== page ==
$ php -v
PHP 7.2.10-0ubuntu0.18.04.1 (cli) (built: Sep 13 2018 13:45:02) ( NTS )
Copyright (c) 1997-2018 The PHP Group
Zend Engine v3.2.0, Copyright (c) 1998-2018 Zend Technologies
    with Zend OPcache v7.2.10-0ubuntu0.18.04.1, Copyright (c) 1999-2018, by Zend Technologies

@MatthiasKuehneEllerhold That looks interesting! I trusted some comments on php.net, thought that memory_get_usage() triggers gc_collect_cycles() internally. But you proved that to be wrong, I should not trust others and check myself :-(
http://php.net/manual/de/function.memory-get-usage.php#101104
http://php.net/manual/de/function.memory-get-usage.php#94645

I just did a very quick test: Disable GC at the start of the render() method, and enabling it at the end:

$ git diff
diff --git a/src/Dompdf.php b/src/Dompdf.php
index d031938..df37e8d 100644
--- a/src/Dompdf.php
+++ b/src/Dompdf.php
@@ -701,6 +701,8 @@ class Dompdf
      */
     public function render()
     {
+        gc_disable();
+
         $this->saveLocale();
         $options = $this->options;

@@ -864,6 +866,9 @@ class Dompdf
         }

         $this->restoreLocale();
+
+        gc_enable();
+        gc_collect_cycles();
     }

     /**

before:

$ php test_performance.php break_tag 10000
Profiling PDF generation using 'break_tag' over 10000 iterations.
STEP          MEMORY USE    PEAK MEMORY   EXECUTION TIME
Start         2,528,280     2,883,608     -
Load          2,553,104     2,883,608     0.0082650184631348
Render        36,158,096    49,725,776    6.9973478317261
Output        36,168,776    49,725,776    0.00060415267944336
End           36,169,232

after:

$ php test_performance.php break_tag 10000
Profiling PDF generation using 'break_tag' over 10000 iterations.
STEP          MEMORY USE    PEAK MEMORY   EXECUTION TIME
Start         2,528,584     2,883,912     -
Load          2,553,408     2,883,912     0.0081119537353516
Render        36,158,432    49,719,360    2.7755401134491
Output        36,169,112    49,719,360    0.00069785118103027
End           36,169,568

The memory consumption did not increase, but the speed is 2.5 times better (2.7 seconds instead of 7 seconds)!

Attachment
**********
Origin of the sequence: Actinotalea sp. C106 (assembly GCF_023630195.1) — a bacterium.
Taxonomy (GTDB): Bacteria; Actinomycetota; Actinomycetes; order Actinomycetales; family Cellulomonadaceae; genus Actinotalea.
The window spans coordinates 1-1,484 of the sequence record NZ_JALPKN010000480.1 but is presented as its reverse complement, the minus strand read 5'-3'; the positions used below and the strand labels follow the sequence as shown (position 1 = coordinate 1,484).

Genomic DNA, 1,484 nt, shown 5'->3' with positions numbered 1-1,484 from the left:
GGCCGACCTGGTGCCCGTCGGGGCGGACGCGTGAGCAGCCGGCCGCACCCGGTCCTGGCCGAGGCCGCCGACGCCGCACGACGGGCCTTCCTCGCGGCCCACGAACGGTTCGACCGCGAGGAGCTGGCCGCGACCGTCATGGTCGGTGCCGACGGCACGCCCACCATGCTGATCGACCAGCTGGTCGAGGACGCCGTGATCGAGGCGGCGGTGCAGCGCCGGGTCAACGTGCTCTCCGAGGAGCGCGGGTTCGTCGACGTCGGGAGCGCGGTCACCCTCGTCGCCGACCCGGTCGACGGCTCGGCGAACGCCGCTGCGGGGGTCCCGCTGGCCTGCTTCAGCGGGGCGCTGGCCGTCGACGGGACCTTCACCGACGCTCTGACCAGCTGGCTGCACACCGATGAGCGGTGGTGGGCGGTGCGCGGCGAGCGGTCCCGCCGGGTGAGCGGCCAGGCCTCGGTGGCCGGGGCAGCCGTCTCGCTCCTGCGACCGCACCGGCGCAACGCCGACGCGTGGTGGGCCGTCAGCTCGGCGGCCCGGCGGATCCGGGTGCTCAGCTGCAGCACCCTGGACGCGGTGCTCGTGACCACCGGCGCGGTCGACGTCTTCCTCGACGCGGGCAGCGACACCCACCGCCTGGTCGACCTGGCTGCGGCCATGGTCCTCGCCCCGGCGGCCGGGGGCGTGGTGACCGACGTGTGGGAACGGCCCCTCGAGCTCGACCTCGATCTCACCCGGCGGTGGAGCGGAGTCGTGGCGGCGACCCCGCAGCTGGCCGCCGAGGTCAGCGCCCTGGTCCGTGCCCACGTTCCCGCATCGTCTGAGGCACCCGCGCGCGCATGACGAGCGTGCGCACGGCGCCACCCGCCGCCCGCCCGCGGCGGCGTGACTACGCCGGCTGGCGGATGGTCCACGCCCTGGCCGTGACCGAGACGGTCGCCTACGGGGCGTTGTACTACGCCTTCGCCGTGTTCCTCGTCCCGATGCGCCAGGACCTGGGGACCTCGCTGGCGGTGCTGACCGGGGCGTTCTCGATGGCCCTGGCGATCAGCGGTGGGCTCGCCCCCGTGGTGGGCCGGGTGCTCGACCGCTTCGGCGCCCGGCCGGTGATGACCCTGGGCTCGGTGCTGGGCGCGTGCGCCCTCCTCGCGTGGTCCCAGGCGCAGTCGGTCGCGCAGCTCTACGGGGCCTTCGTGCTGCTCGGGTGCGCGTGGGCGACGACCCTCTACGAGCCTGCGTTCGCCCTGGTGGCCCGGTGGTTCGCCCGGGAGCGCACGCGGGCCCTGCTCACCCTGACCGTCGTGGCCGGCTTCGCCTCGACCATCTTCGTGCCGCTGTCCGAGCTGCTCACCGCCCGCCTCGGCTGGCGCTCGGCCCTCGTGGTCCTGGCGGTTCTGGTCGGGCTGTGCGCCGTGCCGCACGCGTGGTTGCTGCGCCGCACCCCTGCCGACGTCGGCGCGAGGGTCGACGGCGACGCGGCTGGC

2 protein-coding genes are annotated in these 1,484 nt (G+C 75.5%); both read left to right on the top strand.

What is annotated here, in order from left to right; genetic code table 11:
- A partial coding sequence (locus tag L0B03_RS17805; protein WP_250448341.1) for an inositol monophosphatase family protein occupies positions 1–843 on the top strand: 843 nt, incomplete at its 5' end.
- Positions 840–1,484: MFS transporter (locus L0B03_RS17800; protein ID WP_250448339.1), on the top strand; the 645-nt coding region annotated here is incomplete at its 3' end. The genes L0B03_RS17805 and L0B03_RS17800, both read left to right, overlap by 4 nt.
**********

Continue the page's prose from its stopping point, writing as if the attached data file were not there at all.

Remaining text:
That's a very easy patch with a dramatic improvement.

@bsweeney Maybe you can tell where it makes sense to do this (disable gc and re-enable later) in the code, it should be tested everywhere where hard work is done on lots of objects (loadHtml() maybe?).

PHPGangsta commented Oct 12, 2018

Hi,

I just ran the tests on PHP 7.2.10 on an Ubuntu Server using Intel(R) Core(TM) i7-7700 CPU @ 3.60GHz
Memory usage is roughly the same as PHP 5.4 on Windows, but speed is 3-10 times faster(!):

$ php test_performance.php whitespace 10000
Profiling PDF generation using 'whitespace' over 10000 iterations.
STEP          MEMORY USE    PEAK MEMORY   EXECUTION TIME
Start         2,597,920     2,953,248     -
Load          2,622,744     2,953,248     0.0025770664215088
Render        3,876,472     4,538,648     0.015590906143188
Output        3,877,512     4,538,648     4.7922134399414E-5
End           3,877,968
$ php test_performance.php empty_span 10000
Profiling PDF generation using 'empty_span' over 10000 iterations.
STEP          MEMORY USE    PEAK MEMORY   EXECUTION TIME
Start         2,618,400     2,973,728     -
Load          2,643,224     2,973,728     0.011754989624023
Render        32,261,208    74,266,160    0.99475407600403
Output        32,262,480    74,266,160    9.7990036010742E-5
End           32,262,936
$ php test_performance.php empty_div 10000
Profiling PDF generation using 'empty_div' over 10000 iterations.
STEP          MEMORY USE    PEAK MEMORY   EXECUTION TIME
Start         2,597,920     2,953,248     -
Load          2,622,744     2,953,248     0.0078949928283691
Render        51,882,128    124,739,360   2.3427541255951
Output        51,883,400    124,739,360   8.5830688476562E-5
End           51,883,856
$ php test_performance.php break_tag 10000
Profiling PDF generation using 'break_tag' over 10000 iterations.
STEP          MEMORY USE    PEAK MEMORY   EXECUTION TIME
Start         2,528,280     2,883,608     -
Load          2,553,104     2,883,608     0.0080909729003906
Render        36,158,096    49,725,776    6.9758410453796
Output        36,168,776    49,725,776    0.00062298774719238
End           36,169,232

I'm not sure why sometimes my memory usage is higher than yours, PHP7 should bring some memory savings (10-20%). Maybe it's because I'm using 64bit, and you 32bit PHP/Operating-System?

$ php -v
PHP 7.2.10-0ubuntu0.18.04.1 (cli) (built: Sep 13 2018 13:45:02) ( NTS )
Copyright (c) 1997-2018 The PHP Group
Zend Engine v3.2.0, Copyright (c) 1998-2018 Zend Technologies
    with Zend OPcache v7.2.10-0ubuntu0.18.04.1, Copyright (c) 1999-2018, by Zend Technologies